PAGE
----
O wulgaryzacji i dewulgaryzacji we współczesnej polszczyźnie

  1. Jadwiga Kowalikowa


Language vulgarisation and devulgarisation in contemporary Polish

The use of vulgarisms is a striking phenomenon for the linguists investigating contemporary Polish. Vulgarisms appear most frequently in the spoken language but they also occur in the written texts. Some authors of literary texts regard them as artistic devices used for creating and describing characters. Everybody, regardless of their sex, age, education, profession and social background, uses the so-called “dirty words” and their euphemic equivalents. They appear both in formal and informal contexts as single words and multiword structures. The expansion of vulgarisms is closely connected with the spread of colloquial language which supersede its standardised version, i.e., the cultural dialect traditionally referred to as literary Polish. Vulgar words can be heard everywhere. The exception is the church. However, the colloquial language becomes more and more widespread due to increasing concern about the effectiveness of communication achieved by means of reducing distance, e.g. between the priest and its audience. The factors stimulating the use of vulgarisms include the number of reasons of social, sociological, cultural, communicative, and educational nature. While describing and interpreting vulgarisms two opposite yet tightly connected trends should be taken into account, namely vulgarisation and devulgarisation. Both of them result in the use of the so-called “dirty words” in utterances. The research was shown that vulgarisms are used not only by those who seek strong means of expression but also those who are no longer aware of original vulgarity and obscenity of such words and merely threat them as means of conveying humour. Interestingly, the words which until recently have been considered rude, e.g. “świnia” (pig), “osioł” (ass), świr” (freak), “głupol” (butthead) now are classified as vulgar. This phenomenon can be described as secondary vulgarization.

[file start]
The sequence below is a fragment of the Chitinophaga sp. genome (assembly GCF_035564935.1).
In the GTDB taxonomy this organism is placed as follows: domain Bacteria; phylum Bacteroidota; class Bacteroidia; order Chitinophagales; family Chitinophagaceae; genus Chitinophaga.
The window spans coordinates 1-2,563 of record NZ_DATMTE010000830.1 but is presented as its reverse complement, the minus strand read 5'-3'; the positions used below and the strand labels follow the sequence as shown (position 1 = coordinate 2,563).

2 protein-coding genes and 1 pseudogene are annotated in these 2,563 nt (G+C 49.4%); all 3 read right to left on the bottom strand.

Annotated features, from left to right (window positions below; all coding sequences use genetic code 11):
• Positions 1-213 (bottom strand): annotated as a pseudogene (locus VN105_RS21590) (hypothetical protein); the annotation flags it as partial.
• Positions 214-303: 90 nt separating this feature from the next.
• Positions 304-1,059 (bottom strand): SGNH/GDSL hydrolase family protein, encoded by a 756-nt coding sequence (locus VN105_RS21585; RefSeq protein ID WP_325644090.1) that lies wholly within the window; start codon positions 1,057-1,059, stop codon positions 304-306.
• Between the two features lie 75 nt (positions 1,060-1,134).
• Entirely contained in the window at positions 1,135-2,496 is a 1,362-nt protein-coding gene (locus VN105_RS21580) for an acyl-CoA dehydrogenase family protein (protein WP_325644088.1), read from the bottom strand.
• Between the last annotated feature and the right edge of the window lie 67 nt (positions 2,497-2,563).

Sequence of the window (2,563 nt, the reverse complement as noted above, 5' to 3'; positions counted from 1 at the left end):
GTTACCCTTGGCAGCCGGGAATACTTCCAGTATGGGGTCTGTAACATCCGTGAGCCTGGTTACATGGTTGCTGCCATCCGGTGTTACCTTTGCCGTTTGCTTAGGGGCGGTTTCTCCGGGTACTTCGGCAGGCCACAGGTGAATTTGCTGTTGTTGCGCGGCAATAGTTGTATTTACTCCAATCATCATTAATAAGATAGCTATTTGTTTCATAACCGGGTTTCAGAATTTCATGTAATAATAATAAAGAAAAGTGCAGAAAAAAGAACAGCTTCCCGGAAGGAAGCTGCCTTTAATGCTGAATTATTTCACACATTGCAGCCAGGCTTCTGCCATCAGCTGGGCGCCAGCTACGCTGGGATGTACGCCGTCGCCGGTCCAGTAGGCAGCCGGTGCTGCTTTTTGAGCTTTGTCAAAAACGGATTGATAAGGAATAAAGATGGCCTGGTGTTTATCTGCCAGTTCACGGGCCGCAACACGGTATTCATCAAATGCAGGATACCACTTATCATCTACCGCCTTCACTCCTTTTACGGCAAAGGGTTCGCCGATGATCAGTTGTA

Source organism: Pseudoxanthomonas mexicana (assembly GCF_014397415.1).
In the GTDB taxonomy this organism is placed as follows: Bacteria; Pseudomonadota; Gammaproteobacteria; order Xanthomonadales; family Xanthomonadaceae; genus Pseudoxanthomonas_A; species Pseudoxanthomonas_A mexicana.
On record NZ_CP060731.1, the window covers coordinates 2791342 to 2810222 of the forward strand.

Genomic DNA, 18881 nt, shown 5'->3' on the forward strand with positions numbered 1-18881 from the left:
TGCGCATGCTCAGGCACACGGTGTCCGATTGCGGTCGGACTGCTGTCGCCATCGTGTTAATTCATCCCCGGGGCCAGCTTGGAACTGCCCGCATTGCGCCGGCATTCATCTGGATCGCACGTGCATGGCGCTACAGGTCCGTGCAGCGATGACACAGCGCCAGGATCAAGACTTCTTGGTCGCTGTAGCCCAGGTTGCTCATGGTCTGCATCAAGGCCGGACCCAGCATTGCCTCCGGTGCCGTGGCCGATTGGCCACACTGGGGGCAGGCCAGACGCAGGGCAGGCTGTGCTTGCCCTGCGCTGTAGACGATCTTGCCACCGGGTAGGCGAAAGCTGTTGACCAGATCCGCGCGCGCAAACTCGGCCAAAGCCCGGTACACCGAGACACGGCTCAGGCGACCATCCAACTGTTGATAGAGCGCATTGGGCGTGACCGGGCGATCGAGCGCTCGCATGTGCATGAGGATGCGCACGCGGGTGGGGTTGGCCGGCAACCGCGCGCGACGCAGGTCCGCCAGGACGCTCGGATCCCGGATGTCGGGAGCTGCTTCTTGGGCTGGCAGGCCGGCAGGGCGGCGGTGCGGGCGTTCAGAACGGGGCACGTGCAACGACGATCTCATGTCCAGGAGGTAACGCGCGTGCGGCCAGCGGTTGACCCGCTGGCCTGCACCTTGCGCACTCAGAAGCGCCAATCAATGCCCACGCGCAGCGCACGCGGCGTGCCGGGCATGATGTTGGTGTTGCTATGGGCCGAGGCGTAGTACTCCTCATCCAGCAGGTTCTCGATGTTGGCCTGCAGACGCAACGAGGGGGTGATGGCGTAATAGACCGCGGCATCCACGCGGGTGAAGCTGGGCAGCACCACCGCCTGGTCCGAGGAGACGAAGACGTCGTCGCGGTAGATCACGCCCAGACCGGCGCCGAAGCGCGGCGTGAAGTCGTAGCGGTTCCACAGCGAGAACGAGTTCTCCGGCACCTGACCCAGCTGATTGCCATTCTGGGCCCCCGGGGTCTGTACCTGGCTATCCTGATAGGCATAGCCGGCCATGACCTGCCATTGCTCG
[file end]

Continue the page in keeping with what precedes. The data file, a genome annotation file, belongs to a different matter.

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Język a Kultura

20, 2008

Pages from 81 to 88

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